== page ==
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Faithbook

On Facebook, I was scrolling the thread of posts from “friends.”  One was open-wound personal, a wretched couple of sentences about how someone treats him, someone about whom he cares.  Yeesh.

Most of my “friends” put up political articles, deliciously radical statuses, thought provokers, music, and videos.

I don’t want sound bites of wrenching, molecular-level emotion.  But even as I complete that sentence, I’m thinking that for the last few months, I’ve been writing pages of self-pity, about the death the death (that’s not a typo) of my husband, some of the saddest words I’ve ever told.  And, suddenly, that “ever told” delivers a jolt of childhood contamination, “the greatest story ever told,” to the entrance at my molecular level where all my personal data is stored.  And that thought leads to the stories we’ve been told.  From the biblical, mystical, praise-the-lord, blame-the-devil, I-love-the-lord bias to another that embraces American exceptionalism and imperialism to, well, both—God-bless-America speak, stockpiled to drag out at every opportunity for the national obliteration of reason.

I wrote the above before my cell rang.  After answering, talktalktalking, I couldn’t remember where I wanted to go with this piece.  And you’d think I would be able to read the four paragraphs up there, and say, “Oh, yeah.”

So, while I wait for those lost chords to shatter some glass, I’ll tell you what’s going on in my life.

I went to IstanbuI, visited all the must-sees. I walked, ascended alleys that became steps, flattening to plateaus for a breath, and, then, became downward paths. I ate my way across the neighborhoods.

Oh, and Laura and Erma and my children, John and Hunter, and Hunter’s girlfriend Casey were with me.  I can’t write anything better than to tell you I’m smiling, now, right here, as my fingers dance across these keys that feel smooth as the marble in the mosques we toured.

I’ve written already about part of the trip.  Not the 11-hour flight. Told Laura I’d forgotten that babies are allowed on airplanes.  Crybabies.

At home in Baltimore, I’ve continued reading, writing, writhing, and arrhythmia (the latter two during attempts at meditation).

One of my dearest friends, also a Facebooker, wrote, “Welcome back.”

Facebook.  That’s it.  The word is up there in the first paragraph, so why didn’t it spark a neuronal ignition when I couldn’t board the thought train earlier?  No matter.  I’m back on that circuit I was traveling when I tripped a breaker and chased a nonhazardous arc.

So, I was writing about exposing intimate thoughts on Facebook, the social network with which I have a love/hate relationship. I look at the word.  It becomes Faithbook.

And I wonder if there are parents who’d name their child Face Book __________.  Insert surname.  Weirder combinations of concepts have been introduced. I offer this illustration: Sage Moonblood Stallone.  And I go UGH, not only for finding fault but, also, about how horrible I am, because Sage Moonblood died, recently.  I’m thinking that even if the death weren’t recent, it, still, would be horrible, and how horrible I am.  I don’t want children to die.  Anywhere.  Okay, he wasn’t a child, as are many the Empire has droned, but he wasn’t old, a man who’s had what we might call a “complete” life, which is what my husband’s dear friend said.  And it really helped: “Missy, you have to start believing that Charles had a complete life.”  And it helped.  I said that, already.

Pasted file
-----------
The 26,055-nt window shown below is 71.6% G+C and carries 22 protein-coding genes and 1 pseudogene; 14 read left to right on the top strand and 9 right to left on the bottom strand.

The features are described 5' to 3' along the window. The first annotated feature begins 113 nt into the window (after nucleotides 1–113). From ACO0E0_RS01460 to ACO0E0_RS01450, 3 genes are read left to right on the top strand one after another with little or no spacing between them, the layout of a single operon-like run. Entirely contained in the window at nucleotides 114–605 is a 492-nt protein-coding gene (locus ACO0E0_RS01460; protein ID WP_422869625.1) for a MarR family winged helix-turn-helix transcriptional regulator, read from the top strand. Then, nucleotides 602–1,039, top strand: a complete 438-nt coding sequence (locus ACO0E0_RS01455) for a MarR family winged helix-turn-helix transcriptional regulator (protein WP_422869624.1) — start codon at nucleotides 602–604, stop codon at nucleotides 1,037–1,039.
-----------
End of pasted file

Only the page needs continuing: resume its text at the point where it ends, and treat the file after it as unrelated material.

Within a few minutes of being helped, though, I had this thought: “But MY life is incomplete without him.”

And, now, I’m considering how fortunate I was, am, and may continue to be.  I know someone who made a split-second mistake in judgment and is incarcerated. This person, who is compassionate and kind, I met before I knew the accusation, and that mitigates the circumstances for me.  Touches my empathy.

So, I’m going to turn negatives that start spinning in my cranium into positives.  It’s what I’ve been working on, lately.  And I don’t mean atrocities that affect the masses, like US foreign and domestic policy.  I’m talking about the he said/ she said or he did/she did in my tiny orbit.  Something’s bothering me, I take it and give it a little pinball-machine tilt before shaping it into a gift.  It works.  I’m smiling, thinking about it.  Here, I’ll try to give you an example.  No, I won’t.  That would be a little too much like the people (I feel AWFUL about criticizing) who write all that stuff—the people I should be sitting face to face (not Face staring at book) with, in a real friend conversation, where I could reach out with eye contact, facial expression, my body English, and touch, flesh to flesh, gently.   And I see it.  I see that I’m going to have to take this and roll it around in the strings of my netting to play it into optimism.

Missy Beattie lives in Baltimore.  Email:  missybeat@gmail.com.         

 

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Missy Beattie has written for National Public Radio and Nashville Life Magazine. She was an instructor of memoirs writing at Johns Hopkins’ Osher Lifelong Learning Institute in BaltimoreEmail: missybeat@gmail.com

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